Pairing devices with the dongle takes a matter of seconds, and on the whole the aptX stream sounds much more lively and vibrant than the heavily compressed, traditional Bluetooth stream. Of course it can’t match a wired connection to a NAS device, but you still hear the essence of the track. 
The only downside was that during both normal and aptX streams, every track we played suffered an occasional tiny dropout of sound.
A good tempo to suit all tastes
But fed a 24bit/96kHz file or a CD-quality FLAC, the Cambridge is still capable of mixing it with the best. Prince’s I Would Die For You sounds crisp, sharp and keeps a good tempo for you to tap along to. It’s an exciting detailed delivery, and the Cambridge showcases decent dynamic clout even though it can’t quite match class-leaders for outright authority or subtlety. Timing is still impressive and the neutral delivery ensures the NP30 suits all manner of musical tastes.
Previously, the Cambridge has done enough to see off any challenge to its five-star rating. In isolation, it’s still a good streamer; but in the jostle for class-leading status, it’s been muscled out. The emergence of one machine in particular, coming to a page near here soon, has seen to that.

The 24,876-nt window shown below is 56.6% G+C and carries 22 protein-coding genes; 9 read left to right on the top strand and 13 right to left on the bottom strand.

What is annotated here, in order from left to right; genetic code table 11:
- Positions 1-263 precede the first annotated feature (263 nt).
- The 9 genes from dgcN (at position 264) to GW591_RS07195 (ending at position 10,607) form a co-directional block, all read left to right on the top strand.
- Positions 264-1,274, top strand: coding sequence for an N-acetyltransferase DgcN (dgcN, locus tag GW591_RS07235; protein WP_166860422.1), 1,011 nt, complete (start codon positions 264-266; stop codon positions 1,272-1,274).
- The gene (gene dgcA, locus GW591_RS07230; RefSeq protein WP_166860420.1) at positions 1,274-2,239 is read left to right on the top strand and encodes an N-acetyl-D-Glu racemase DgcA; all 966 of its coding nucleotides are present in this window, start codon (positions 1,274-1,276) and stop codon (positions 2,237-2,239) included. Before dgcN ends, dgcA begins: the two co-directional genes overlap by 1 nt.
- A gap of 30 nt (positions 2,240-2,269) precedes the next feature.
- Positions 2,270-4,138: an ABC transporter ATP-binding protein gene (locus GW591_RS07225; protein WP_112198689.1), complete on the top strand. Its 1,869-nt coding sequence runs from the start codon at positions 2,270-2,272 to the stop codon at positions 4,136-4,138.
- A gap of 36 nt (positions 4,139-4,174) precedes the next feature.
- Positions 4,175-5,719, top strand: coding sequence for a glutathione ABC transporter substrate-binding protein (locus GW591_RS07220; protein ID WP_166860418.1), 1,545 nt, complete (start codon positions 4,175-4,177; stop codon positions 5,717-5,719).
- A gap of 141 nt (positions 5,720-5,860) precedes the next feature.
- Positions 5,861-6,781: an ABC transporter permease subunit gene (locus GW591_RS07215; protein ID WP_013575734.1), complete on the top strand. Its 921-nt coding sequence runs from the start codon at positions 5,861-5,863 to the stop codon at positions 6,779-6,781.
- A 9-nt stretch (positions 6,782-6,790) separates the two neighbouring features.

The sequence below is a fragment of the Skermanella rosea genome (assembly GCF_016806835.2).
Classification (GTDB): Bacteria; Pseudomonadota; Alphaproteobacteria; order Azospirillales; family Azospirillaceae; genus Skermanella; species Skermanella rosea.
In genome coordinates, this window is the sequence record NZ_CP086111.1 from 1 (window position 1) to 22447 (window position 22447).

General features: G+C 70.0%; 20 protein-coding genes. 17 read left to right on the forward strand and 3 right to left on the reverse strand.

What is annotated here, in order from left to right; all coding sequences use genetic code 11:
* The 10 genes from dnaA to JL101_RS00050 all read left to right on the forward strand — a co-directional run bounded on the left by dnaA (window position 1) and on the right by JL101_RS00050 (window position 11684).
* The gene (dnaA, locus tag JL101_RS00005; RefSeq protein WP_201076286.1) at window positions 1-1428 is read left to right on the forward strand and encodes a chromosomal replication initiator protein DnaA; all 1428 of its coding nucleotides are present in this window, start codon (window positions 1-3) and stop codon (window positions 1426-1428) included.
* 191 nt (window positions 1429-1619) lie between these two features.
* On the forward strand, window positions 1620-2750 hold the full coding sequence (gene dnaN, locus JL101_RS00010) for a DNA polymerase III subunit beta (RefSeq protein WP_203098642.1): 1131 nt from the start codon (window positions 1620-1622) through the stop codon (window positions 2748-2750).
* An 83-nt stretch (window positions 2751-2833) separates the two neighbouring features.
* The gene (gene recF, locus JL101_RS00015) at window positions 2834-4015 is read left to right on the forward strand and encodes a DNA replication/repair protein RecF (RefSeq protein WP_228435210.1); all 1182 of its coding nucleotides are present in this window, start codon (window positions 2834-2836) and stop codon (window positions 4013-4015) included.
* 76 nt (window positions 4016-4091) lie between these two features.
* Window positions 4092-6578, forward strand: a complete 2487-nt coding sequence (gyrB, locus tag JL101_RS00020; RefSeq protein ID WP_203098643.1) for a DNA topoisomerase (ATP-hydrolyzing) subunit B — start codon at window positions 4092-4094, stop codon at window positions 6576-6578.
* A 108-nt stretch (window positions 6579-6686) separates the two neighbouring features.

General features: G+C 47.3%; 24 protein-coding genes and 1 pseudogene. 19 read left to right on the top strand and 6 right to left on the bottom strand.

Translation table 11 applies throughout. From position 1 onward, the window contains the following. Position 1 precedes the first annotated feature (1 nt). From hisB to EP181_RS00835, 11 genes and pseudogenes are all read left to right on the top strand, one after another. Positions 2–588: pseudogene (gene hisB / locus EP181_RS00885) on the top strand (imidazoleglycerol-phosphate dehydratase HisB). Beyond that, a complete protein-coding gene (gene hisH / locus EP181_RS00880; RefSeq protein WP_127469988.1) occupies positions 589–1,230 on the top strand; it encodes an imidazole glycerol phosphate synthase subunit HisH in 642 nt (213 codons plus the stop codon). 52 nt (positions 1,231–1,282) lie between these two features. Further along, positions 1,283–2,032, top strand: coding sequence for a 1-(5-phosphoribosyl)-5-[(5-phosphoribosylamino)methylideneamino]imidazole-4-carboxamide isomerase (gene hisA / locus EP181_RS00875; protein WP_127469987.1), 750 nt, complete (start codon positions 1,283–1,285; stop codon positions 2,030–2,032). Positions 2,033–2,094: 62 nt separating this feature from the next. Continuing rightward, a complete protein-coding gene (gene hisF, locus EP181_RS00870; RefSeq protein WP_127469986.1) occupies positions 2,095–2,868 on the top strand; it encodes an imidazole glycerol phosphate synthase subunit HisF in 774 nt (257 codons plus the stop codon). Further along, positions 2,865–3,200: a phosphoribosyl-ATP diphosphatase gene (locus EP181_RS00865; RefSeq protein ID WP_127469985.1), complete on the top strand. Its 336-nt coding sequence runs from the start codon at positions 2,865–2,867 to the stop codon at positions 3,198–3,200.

It even received a What Hi-Fi? Sound and Vision award for its benchmark-setting abilities. 

But the market has changed in the months that have passed since then and there’s a new generation of streamer chomping at its heels.

The design of the NP30 hasn’t dated too badly and it’s still a relatively modern-looking box, the compact form factor matching other components in Cambridge’s Sonata range. 

The fascia doesn’t have the pizazz of the coloured screens you’ll see fitted to other machines in this sector, but the brightness and contrast of the display ensure you’re never left squinting across the room.

Combine this with a fully functioning, button-tastic remote and an impressive control app and you’ve got a very intuitive and likeable package from the off.

Cambridge Audio NP30: StreamMagic app
That app has recently been revamped and renamed as StreamMagic (it was formerly called UuVol). It's optimised for tablets as well as smartphones, so you get the full-fat experience on both screens.

There's little difference between the two, but we preferred the smartphone version; the layout seems to work better on a smaller screen. It's uncomplicated and simple to use.

Album art and track info look great on both the small and the big screen, and if you get lost in the menus you're only a button press away from jumping back to the current track.

The alphanumeric search function allows you to insert more than one character and tracking down your favourite artist or track takes just a couple of seconds. Hold the desired track down and it will automatically be added to a queue, which is nice.

Cambridge Audio NP30

Cambridge Audio NP30: Features